The Integration of the European Union and Domestic Political Issues

The Integration of the European Union and Domestic Political Issues

The Integration of the European Union and Domestic Political Issues

The Integration of the European Union and Domestic Political Issues

Synopsis

The integration of the European Union may well be a worthwhile enterprise bringing many economic and social advantages, but integration faces many obstacles, from attachment to nationalism to opposition to a federal governmental system. Feld examines how the European Union countries arrived at their current situation and the prospects for further strengthening of ties.

Excerpt

The purpose of this volume is to examine the determinants of the process of regional integration among the participants of the European Union (EU). Two factors play a vital role: first, the number of participants has increased from six in 1957 (1953, if one considers the European Coal and Steel Community as the beginning) to 15 in 1997, and this number may grow further if and when East European countries such as Poland and the Czech State are given EU membership. Second, administrative changes may be made in the institutional structures of the EU that may affect the internal and external decision-making processes in the years to come.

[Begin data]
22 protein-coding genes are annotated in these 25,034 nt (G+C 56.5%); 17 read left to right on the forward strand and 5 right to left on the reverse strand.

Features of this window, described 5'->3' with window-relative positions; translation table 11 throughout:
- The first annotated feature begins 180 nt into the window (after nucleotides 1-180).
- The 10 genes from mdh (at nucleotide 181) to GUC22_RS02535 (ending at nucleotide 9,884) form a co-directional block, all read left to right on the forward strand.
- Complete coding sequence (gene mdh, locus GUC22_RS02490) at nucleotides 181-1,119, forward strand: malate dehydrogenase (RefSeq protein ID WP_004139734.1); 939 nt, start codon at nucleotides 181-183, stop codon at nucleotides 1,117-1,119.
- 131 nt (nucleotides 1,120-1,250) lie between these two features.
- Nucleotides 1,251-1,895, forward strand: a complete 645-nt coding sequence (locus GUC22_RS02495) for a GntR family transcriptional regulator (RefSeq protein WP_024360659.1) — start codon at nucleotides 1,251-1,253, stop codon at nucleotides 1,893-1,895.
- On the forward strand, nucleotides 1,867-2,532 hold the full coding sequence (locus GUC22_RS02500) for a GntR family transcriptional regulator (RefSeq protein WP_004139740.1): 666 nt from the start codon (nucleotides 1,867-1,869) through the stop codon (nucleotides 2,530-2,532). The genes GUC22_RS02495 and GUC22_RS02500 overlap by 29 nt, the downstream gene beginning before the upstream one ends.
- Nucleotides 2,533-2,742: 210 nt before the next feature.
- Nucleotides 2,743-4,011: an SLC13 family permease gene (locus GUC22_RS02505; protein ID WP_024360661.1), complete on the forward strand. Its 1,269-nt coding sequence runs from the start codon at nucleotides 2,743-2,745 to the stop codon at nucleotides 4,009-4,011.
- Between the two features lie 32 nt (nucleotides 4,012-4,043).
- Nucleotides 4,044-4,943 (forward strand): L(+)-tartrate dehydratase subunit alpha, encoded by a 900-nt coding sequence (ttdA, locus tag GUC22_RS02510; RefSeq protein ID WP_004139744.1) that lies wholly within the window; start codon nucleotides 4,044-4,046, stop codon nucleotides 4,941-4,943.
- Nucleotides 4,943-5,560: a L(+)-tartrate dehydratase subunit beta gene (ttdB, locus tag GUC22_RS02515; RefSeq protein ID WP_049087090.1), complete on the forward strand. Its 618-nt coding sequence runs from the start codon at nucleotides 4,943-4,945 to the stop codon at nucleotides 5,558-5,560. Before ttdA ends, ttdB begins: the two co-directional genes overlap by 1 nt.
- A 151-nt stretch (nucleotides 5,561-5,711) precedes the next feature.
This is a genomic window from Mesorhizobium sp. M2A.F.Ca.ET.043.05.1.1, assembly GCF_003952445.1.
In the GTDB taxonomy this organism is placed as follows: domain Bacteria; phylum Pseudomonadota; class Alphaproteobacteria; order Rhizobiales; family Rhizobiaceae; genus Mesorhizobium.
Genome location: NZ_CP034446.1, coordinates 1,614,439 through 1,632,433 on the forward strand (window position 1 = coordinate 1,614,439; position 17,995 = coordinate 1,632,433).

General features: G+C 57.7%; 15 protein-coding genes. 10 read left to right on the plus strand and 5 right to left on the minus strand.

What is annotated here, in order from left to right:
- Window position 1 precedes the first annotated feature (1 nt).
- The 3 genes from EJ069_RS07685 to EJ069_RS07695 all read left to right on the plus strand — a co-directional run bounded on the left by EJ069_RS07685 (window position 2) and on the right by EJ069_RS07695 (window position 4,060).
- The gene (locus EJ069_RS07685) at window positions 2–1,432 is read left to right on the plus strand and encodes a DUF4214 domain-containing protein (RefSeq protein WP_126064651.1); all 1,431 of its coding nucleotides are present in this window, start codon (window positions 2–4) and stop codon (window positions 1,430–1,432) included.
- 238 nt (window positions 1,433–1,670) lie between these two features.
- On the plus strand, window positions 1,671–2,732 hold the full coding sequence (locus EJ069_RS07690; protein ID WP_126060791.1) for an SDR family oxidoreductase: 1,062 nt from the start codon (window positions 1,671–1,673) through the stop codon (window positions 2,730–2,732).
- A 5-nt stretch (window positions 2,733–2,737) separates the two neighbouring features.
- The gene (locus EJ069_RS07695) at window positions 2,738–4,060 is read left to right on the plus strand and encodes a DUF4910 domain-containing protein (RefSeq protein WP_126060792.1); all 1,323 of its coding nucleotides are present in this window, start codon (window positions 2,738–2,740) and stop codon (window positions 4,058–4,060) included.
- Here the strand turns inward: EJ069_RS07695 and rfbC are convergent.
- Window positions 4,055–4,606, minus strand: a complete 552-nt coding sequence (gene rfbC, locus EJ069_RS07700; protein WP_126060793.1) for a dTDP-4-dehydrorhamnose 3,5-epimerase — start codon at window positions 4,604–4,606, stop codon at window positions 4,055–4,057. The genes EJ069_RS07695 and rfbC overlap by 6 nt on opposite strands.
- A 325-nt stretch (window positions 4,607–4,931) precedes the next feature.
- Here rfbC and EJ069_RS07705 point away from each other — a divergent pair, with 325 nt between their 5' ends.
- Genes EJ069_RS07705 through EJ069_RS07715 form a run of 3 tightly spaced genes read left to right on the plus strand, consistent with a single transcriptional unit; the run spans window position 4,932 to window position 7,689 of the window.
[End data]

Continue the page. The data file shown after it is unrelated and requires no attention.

The theoretical basis of regional integration goes back to the 1950s, and the best-known scholars in this field were E. B. Haas and Leon Lindberg. The most important names of the theories were functionalism, neo-functionalism, and intergovernmentalism. A well-documented book dealing with the period of 1950 to 1972 is Charles Pentland, International Theory and European Integration (New York, 1973). Following this period and especially during the late eighties and early nineties, a variety of new theoretical efforts to explain and predict regional integration sprang forward. We will use chapter 2 to provide an overview of these efforts and analyze the extent to which they explain the present and future developments in the EU integration process. What can we learn from the activities of the member state governments during the Intergovernmental Conference (IGC), and from the goals and their implementation proposed by the European Union Commission? Was the Reflection Group, consisting of representatives of the . . .

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